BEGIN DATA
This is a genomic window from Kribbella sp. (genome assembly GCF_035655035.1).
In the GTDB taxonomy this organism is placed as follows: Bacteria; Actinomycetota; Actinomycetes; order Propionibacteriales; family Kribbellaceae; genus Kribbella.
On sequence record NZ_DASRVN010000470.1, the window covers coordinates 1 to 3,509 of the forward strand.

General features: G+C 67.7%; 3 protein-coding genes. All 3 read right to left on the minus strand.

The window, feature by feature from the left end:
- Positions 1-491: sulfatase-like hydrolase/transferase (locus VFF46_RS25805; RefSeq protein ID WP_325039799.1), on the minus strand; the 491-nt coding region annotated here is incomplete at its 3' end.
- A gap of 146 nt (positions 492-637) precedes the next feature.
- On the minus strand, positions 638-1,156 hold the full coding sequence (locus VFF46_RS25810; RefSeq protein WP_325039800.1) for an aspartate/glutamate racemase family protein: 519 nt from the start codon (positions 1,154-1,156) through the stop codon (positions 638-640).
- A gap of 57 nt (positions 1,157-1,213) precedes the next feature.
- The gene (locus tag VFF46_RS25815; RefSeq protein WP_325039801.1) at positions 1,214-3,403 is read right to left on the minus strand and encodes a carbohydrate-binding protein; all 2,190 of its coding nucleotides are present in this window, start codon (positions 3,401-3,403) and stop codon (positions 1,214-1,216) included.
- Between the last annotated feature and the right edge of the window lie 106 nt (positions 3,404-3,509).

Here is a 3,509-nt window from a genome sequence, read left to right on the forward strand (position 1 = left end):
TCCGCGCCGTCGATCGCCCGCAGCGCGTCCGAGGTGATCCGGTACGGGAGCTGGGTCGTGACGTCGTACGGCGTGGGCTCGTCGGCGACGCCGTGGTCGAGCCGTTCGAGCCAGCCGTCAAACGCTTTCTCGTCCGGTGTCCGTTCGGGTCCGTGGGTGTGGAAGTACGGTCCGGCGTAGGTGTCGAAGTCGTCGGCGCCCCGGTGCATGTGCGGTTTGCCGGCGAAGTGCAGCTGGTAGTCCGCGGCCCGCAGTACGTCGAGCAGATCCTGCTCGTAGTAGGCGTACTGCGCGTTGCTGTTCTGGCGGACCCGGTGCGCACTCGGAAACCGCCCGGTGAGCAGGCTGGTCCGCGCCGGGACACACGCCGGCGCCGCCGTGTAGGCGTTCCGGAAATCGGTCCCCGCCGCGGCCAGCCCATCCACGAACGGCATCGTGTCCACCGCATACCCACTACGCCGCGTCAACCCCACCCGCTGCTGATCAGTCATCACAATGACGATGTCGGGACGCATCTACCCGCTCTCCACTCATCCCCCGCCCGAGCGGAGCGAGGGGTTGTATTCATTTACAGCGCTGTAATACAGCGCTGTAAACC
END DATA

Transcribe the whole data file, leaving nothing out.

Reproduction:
This is a genomic window from Kribbella sp. (genome assembly GCF_035655035.1).
In the GTDB taxonomy this organism is placed as follows: Bacteria; Actinomycetota; Actinomycetes; order Propionibacteriales; family Kribbellaceae; genus Kribbella.
On sequence record NZ_DASRVN010000470.1, the window covers coordinates 1 to 3,509 of the forward strand.

General features: G+C 67.7%; 3 protein-coding genes. All 3 read right to left on the minus strand.

The window, feature by feature from the left end:
- Positions 1-491: sulfatase-like hydrolase/transferase (locus VFF46_RS25805; RefSeq protein ID WP_325039799.1), on the minus strand; the 491-nt coding region annotated here is incomplete at its 3' end.
- A gap of 146 nt (positions 492-637) precedes the next feature.
- On the minus strand, positions 638-1,156 hold the full coding sequence (locus VFF46_RS25810; RefSeq protein WP_325039800.1) for an aspartate/glutamate racemase family protein: 519 nt from the start codon (positions 1,154-1,156) through the stop codon (positions 638-640).
- A gap of 57 nt (positions 1,157-1,213) precedes the next feature.
- The gene (locus tag VFF46_RS25815; RefSeq protein WP_325039801.1) at positions 1,214-3,403 is read right to left on the minus strand and encodes a carbohydrate-binding protein; all 2,190 of its coding nucleotides are present in this window, start codon (positions 3,401-3,403) and stop codon (positions 1,214-1,216) included.
- Between the last annotated feature and the right edge of the window lie 106 nt (positions 3,404-3,509).

Here is a 3,509-nt window from a genome sequence, read left to right on the forward strand (position 1 = left end):
TCCGCGCCGTCGATCGCCCGCAGCGCGTCCGAGGTGATCCGGTACGGGAGCTGGGTCGTGACGTCGTACGGCGTGGGCTCGTCGGCGACGCCGTGGTCGAGCCGTTCGAGCCAGCCGTCAAACGCTTTCTCGTCCGGTGTCCGTTCGGGTCCGTGGGTGTGGAAGTACGGTCCGGCGTAGGTGTCGAAGTCGTCGGCGCCCCGGTGCATGTGCGGTTTGCCGGCGAAGTGCAGCTGGTAGTCCGCGGCCCGCAGTACGTCGAGCAGATCCTGCTCGTAGTAGGCGTACTGCGCGTTGCTGTTCTGGCGGACCCGGTGCGCACTCGGAAACCGCCCGGTGAGCAGGCTGGTCCGCGCCGGGACACACGCCGGCGCCGCCGTGTAGGCGTTCCGGAAATCGGTCCCCGCCGCGGCCAGCCCATCCACGAACGGCATCGTGTCCACCGCATACCCACTACGCCGCGTCAACCCCACCCGCTGCTGATCAGTCATCACAATGACGATGTCGGGACGCATCTACCCGCTCTCCACTCATCCCCCGCCCGAGCGGAGCGAGGGGTTGTATTCATTTACAGCGCTGTAATACAGCGCTGTAAACC